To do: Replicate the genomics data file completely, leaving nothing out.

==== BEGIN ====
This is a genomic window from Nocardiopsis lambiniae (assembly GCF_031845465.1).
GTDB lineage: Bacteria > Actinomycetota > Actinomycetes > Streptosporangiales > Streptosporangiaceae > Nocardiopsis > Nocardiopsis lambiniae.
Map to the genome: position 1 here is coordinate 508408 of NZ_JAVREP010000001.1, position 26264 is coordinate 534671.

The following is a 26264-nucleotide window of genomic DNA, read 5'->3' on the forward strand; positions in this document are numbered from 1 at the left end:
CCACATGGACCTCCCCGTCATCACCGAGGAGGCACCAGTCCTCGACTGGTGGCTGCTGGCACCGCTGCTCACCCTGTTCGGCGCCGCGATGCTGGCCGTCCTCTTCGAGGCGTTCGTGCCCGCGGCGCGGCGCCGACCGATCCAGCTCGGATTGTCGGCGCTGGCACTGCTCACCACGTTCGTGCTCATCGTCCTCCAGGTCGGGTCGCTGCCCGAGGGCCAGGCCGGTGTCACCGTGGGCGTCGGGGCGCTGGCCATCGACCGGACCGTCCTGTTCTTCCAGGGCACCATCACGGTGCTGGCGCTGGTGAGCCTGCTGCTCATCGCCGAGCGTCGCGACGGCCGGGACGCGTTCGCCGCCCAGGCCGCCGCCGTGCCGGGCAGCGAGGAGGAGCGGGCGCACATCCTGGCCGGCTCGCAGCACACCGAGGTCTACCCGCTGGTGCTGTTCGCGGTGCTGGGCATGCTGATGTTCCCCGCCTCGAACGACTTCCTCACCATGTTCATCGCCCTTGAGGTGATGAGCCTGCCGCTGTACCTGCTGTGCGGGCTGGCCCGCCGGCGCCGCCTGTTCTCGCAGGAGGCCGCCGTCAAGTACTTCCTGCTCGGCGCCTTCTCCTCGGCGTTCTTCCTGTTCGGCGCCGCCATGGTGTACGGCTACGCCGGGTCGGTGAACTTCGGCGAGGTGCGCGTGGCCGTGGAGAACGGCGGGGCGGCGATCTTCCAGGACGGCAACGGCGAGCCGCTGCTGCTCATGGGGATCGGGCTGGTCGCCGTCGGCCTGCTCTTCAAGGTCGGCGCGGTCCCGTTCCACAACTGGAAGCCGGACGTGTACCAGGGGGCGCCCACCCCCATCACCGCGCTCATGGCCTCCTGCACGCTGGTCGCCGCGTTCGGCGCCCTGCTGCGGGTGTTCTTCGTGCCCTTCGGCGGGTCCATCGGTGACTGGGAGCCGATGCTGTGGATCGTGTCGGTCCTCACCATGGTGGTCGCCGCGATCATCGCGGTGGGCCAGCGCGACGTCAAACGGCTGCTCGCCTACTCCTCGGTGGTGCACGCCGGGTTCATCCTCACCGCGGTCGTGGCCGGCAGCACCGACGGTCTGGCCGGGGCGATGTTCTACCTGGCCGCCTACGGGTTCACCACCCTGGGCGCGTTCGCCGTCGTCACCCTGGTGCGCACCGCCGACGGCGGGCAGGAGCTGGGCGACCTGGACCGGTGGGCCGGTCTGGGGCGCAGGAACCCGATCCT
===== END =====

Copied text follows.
This is a genomic window from Nocardiopsis lambiniae (assembly GCF_031845465.1).
GTDB lineage: Bacteria > Actinomycetota > Actinomycetes > Streptosporangiales > Streptosporangiaceae > Nocardiopsis > Nocardiopsis lambiniae.
Map to the genome: position 1 here is coordinate 508408 of NZ_JAVREP010000001.1, position 26264 is coordinate 534671.

The following is a 26264-nucleotide window of genomic DNA, read 5'->3' on the forward strand; positions in this document are numbered from 1 at the left end:
CCACATGGACCTCCCCGTCATCACCGAGGAGGCACCAGTCCTCGACTGGTGGCTGCTGGCACCGCTGCTCACCCTGTTCGGCGCCGCGATGCTGGCCGTCCTCTTCGAGGCGTTCGTGCCCGCGGCGCGGCGCCGACCGATCCAGCTCGGATTGTCGGCGCTGGCACTGCTCACCACGTTCGTGCTCATCGTCCTCCAGGTCGGGTCGCTGCCCGAGGGCCAGGCCGGTGTCACCGTGGGCGTCGGGGCGCTGGCCATCGACCGGACCGTCCTGTTCTTCCAGGGCACCATCACGGTGCTGGCGCTGGTGAGCCTGCTGCTCATCGCCGAGCGTCGCGACGGCCGGGACGCGTTCGCCGCCCAGGCCGCCGCCGTGCCGGGCAGCGAGGAGGAGCGGGCGCACATCCTGGCCGGCTCGCAGCACACCGAGGTCTACCCGCTGGTGCTGTTCGCGGTGCTGGGCATGCTGATGTTCCCCGCCTCGAACGACTTCCTCACCATGTTCATCGCCCTTGAGGTGATGAGCCTGCCGCTGTACCTGCTGTGCGGGCTGGCCCGCCGGCGCCGCCTGTTCTCGCAGGAGGCCGCCGTCAAGTACTTCCTGCTCGGCGCCTTCTCCTCGGCGTTCTTCCTGTTCGGCGCCGCCATGGTGTACGGCTACGCCGGGTCGGTGAACTTCGGCGAGGTGCGCGTGGCCGTGGAGAACGGCGGGGCGGCGATCTTCCAGGACGGCAACGGCGAGCCGCTGCTGCTCATGGGGATCGGGCTGGTCGCCGTCGGCCTGCTCTTCAAGGTCGGCGCGGTCCCGTTCCACAACTGGAAGCCGGACGTGTACCAGGGGGCGCCCACCCCCATCACCGCGCTCATGGCCTCCTGCACGCTGGTCGCCGCGTTCGGCGCCCTGCTGCGGGTGTTCTTCGTGCCCTTCGGCGGGTCCATCGGTGACTGGGAGCCGATGCTGTGGATCGTGTCGGTCCTCACCATGGTGGTCGCCGCGATCATCGCGGTGGGCCAGCGCGACGTCAAACGGCTGCTCGCCTACTCCTCGGTGGTGCACGCCGGGTTCATCCTCACCGCGGTCGTGGCCGGCAGCACCGACGGTCTGGCCGGGGCGATGTTCTACCTGGCCGCCTACGGGTTCACCACCCTGGGCGCGTTCGCCGTCGTCACCCTGGTGCGCACCGCCGACGGCGGGCAGGAGCTGGGCGACCTGGACCGGTGGGCCGGTCTGGGGCGCAGGAACCCGATCCT